The author of this book investigates a system of indigenous thought that pervades the life in Kayan, a village at the North-Coast of Papua New Guinea in a multitude of ways. The material is framed from the perspective of the former village elder Blasius Jong. With its roots in pre-missionary time, this system links different spheres of life and constitutes the basis for the organization of religious as well as of daily activities. Emanating from myths and a traditional calendar, the conceptions of person, time and space are discussed and the impact on social structure and religious life is highlighted. Together with historical and astronomical material, the author combines elements of the Anthropology of Person, of the Anthropology of Time and of the Anthropology of Space in novel ways, to reconstruct a fascinating system of thought that still has many consequences for todayâ€™s life in Kayan.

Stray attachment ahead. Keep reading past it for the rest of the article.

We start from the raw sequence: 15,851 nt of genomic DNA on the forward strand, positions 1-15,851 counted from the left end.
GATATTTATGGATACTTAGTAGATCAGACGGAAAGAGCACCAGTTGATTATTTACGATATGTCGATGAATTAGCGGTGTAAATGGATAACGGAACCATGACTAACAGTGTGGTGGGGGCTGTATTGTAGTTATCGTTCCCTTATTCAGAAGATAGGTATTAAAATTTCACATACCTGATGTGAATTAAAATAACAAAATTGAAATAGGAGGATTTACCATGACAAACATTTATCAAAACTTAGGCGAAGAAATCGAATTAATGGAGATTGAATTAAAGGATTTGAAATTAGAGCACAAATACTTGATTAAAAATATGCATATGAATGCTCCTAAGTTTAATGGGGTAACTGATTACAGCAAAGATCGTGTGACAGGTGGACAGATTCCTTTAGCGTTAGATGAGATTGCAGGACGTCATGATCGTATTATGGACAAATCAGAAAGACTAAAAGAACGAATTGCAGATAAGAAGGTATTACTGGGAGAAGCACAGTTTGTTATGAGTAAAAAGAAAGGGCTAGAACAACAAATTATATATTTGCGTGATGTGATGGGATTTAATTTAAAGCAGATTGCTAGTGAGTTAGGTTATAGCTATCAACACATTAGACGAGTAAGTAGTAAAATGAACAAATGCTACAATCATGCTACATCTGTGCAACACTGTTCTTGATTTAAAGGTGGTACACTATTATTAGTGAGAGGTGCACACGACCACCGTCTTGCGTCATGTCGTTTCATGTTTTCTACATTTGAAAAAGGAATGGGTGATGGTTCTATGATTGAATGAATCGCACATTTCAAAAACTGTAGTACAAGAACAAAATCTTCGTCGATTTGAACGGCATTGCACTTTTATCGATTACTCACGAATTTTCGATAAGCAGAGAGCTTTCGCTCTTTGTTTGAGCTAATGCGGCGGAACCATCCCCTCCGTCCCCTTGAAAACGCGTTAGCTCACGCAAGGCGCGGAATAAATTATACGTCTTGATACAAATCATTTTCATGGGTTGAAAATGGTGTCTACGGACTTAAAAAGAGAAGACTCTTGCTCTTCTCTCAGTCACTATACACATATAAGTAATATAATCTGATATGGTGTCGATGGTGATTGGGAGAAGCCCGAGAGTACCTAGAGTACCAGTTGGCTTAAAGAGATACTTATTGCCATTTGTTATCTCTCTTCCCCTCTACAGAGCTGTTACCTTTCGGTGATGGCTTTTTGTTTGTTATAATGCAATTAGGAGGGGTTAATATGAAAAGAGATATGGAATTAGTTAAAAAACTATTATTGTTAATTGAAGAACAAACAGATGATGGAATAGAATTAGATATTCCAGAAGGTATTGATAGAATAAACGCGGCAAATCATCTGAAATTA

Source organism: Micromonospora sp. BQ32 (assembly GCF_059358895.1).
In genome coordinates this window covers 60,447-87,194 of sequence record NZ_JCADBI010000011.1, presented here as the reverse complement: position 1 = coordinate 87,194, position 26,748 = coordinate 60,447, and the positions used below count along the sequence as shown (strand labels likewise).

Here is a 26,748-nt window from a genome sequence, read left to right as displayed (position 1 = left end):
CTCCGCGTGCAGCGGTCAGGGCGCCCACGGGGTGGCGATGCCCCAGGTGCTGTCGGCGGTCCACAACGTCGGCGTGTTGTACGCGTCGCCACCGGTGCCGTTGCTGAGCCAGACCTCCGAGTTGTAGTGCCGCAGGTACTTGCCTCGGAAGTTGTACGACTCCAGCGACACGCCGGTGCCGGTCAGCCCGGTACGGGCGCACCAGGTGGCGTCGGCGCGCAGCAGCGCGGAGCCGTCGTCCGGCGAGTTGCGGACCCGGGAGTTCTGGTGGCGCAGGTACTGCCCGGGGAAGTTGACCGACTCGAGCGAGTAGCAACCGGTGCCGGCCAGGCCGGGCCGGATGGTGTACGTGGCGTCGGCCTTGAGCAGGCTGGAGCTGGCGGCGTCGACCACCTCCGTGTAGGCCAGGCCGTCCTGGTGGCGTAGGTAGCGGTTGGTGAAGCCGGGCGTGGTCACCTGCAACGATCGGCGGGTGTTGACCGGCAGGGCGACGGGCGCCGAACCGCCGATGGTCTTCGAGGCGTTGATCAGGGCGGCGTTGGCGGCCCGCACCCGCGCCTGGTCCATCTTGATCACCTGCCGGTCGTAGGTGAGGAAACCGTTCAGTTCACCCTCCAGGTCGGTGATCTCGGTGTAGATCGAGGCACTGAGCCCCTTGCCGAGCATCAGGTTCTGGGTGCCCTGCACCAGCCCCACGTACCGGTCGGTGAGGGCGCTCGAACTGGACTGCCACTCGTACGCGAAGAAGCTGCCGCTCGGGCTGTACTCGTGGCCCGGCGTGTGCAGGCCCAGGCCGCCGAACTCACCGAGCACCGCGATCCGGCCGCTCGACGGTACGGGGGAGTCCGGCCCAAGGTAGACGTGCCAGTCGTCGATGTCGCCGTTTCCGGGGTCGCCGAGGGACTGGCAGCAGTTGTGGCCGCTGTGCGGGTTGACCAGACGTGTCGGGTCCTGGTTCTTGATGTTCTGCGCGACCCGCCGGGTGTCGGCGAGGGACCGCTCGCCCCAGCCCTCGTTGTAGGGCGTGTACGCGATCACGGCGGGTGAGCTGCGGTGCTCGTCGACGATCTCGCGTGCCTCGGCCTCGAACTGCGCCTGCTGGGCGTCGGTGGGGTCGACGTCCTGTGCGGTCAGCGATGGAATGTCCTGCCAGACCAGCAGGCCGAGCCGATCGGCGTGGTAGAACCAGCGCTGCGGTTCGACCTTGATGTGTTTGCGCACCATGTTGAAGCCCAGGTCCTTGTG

Heidelberg Studies in Pacific Anthropology - Band 2